There are several tests that can detect breast cancer during pregnancy. Among them, one of the first alternatives is a breast ultrasound, as it does not emit radiation and is much simpler to perform.

On the other hand, mammograms can also be performed, as the amount of radiation is more limited and is directed at the breasts, preventing it from reaching the rest of the body.

In addition, there are other methods, e.g. nuclear magnetic resonance imaging or biopsies, which can also be an alternative for the patient and the doctor.

The decision on the best way to diagnose breast cancer during pregnancy will be determined by your attending physicians, as they are the ones who are monitoring your pregnancy and will know best which less invasive alternative to choose.

Cancer treatment during pregnancy

In determining which treatment to choose, several factors should be considered, such as the months of gestation, the age, characteristics and stage of the tumour, and, especially, the patient’s wishes.

Surgical treatment is one of the alternatives offered to combat cancer and consists of removing the tumour. Here the doctor can choose to keep the breasts with the remaining healthy tissue (conservative surgery) or to remove the entire breast (mastectomy).

On the other hand, chemotherapy has been a very good treatment alternative for pregnant women for many years. In this type of treatment, it is essential to know that it should not be used during the first trimester of pregnancy, as these are key weeks for the formation of the baby’s organs.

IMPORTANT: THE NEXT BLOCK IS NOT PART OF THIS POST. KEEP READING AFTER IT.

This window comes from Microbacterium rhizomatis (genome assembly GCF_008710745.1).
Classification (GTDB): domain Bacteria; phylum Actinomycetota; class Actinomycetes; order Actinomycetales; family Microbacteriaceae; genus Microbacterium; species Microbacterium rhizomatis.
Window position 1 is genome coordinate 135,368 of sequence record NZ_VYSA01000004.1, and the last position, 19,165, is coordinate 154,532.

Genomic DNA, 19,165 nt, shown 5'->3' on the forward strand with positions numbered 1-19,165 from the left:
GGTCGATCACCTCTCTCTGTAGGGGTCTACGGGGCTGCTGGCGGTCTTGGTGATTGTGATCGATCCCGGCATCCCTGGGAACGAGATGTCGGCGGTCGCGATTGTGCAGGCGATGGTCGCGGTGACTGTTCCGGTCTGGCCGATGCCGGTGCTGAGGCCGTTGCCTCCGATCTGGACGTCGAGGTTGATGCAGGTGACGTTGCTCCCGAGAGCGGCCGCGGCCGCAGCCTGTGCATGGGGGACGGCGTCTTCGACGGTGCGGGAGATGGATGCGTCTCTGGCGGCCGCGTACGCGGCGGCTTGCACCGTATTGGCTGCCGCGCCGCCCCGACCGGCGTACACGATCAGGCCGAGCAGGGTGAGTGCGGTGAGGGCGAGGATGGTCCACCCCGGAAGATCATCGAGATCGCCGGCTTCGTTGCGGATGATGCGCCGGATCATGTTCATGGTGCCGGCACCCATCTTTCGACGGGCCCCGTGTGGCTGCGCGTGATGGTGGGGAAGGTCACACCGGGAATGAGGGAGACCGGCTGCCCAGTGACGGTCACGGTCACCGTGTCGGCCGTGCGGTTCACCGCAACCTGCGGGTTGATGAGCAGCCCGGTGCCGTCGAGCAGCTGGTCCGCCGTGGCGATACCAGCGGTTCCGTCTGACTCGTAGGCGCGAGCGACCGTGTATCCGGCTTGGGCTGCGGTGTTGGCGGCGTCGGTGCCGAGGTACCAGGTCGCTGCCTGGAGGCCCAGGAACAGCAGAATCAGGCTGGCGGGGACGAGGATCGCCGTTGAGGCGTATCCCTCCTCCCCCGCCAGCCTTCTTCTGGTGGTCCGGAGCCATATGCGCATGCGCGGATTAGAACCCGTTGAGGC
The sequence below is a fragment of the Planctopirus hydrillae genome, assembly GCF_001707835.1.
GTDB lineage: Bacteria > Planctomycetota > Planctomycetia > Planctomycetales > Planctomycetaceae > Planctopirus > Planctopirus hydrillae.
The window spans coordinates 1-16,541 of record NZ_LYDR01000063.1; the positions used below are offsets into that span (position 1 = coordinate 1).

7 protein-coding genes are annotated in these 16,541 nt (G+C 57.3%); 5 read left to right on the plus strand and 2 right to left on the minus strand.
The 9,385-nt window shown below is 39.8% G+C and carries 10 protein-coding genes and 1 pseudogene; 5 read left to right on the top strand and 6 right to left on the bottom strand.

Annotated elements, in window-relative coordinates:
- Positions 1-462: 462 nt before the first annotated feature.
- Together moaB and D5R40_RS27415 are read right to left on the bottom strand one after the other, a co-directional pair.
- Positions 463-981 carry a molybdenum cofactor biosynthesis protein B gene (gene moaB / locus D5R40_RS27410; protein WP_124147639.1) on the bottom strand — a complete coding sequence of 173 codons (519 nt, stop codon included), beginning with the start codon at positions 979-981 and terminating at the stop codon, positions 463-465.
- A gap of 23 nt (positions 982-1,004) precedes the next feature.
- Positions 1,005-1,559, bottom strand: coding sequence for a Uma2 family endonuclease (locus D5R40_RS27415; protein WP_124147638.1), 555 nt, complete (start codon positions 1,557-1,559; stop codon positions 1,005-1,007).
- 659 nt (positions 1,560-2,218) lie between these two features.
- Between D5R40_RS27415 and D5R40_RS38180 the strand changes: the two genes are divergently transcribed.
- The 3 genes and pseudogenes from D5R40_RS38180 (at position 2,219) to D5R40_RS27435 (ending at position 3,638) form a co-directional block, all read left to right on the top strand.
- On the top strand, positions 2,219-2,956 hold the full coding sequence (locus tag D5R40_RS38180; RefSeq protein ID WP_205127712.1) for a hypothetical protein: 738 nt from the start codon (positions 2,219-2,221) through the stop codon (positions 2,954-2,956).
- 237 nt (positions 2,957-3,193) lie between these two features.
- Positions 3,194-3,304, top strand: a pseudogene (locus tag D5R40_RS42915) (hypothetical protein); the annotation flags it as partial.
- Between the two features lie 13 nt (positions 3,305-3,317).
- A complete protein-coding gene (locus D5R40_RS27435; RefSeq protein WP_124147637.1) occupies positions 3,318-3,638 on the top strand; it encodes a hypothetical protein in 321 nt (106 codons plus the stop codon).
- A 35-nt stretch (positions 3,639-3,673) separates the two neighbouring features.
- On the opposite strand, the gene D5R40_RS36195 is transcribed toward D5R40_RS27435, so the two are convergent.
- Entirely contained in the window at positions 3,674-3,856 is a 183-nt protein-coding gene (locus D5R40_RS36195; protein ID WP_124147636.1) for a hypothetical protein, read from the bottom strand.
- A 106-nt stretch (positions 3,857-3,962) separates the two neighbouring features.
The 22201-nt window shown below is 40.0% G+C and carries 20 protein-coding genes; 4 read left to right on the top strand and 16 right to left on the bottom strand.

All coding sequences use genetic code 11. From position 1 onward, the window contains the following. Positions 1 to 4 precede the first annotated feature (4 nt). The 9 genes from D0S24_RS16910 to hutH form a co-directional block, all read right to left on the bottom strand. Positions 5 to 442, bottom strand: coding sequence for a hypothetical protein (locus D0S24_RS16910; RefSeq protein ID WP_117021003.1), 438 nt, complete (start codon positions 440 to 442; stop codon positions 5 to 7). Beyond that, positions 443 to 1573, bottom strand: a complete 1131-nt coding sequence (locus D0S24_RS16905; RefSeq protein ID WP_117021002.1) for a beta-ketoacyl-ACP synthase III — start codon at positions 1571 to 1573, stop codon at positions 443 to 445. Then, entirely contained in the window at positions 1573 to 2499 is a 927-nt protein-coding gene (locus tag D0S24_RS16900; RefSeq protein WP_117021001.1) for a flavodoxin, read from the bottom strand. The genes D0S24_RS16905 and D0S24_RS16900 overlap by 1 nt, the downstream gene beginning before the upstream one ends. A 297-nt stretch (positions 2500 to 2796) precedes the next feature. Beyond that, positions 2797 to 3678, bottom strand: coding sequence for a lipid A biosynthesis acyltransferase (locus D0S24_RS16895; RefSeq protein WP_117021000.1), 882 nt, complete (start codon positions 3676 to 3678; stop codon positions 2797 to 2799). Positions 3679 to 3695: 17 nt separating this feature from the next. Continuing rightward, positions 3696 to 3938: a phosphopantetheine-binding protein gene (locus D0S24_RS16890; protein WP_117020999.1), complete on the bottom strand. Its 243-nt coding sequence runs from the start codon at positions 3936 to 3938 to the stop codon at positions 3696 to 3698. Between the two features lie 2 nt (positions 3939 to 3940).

Can I get pregnant after breast cancer?

Breast cancer treatments mainly affect the ovarian reserve, directly affecting a woman’s fertility. Despite this, a woman can still get pregnant after breast cancer, as long as she takes certain precautions before starting treatment.

The ideal scenario is that, when cancer has been detected early, fertility preservation by egg or ovarian cortex freezing is used.

Egg freezing, also known as oocyte vitrification, is a very good alternative offered by Assisted Reproduction for women who have just been diagnosed with breast cancer, as it allows them to freeze the eggs they have at that moment in order to be able to use them after their cancer treatment.

This alternative is more likely to be successful if the patient has good quality eggs and is fertile.

Frequently asked questions about breast cancer and fertility

There are some factors that may increase the risk of suffering from this disease, such as being over 40 or 45 years old, a family history of breast cancer, hormonal therapies after menopause, never having been pregnant, among others.

There is no specific age for breast cancer to occur, however, it is most likely to appear after the age of 40.

Cancer treatments, such as chemotherapy, affect the ovarian reserve, altering the ability to become a mother.

If the woman is of childbearing age and wishes to become a mother in the future, then she can turn to Assisted Reproduction to freeze her eggs and use them at a later date.

If you are interested in obtaining more information about egg freezing or any other type of Assisted Reproduction treatment, we invite you to write to us, the first visit is free of charge!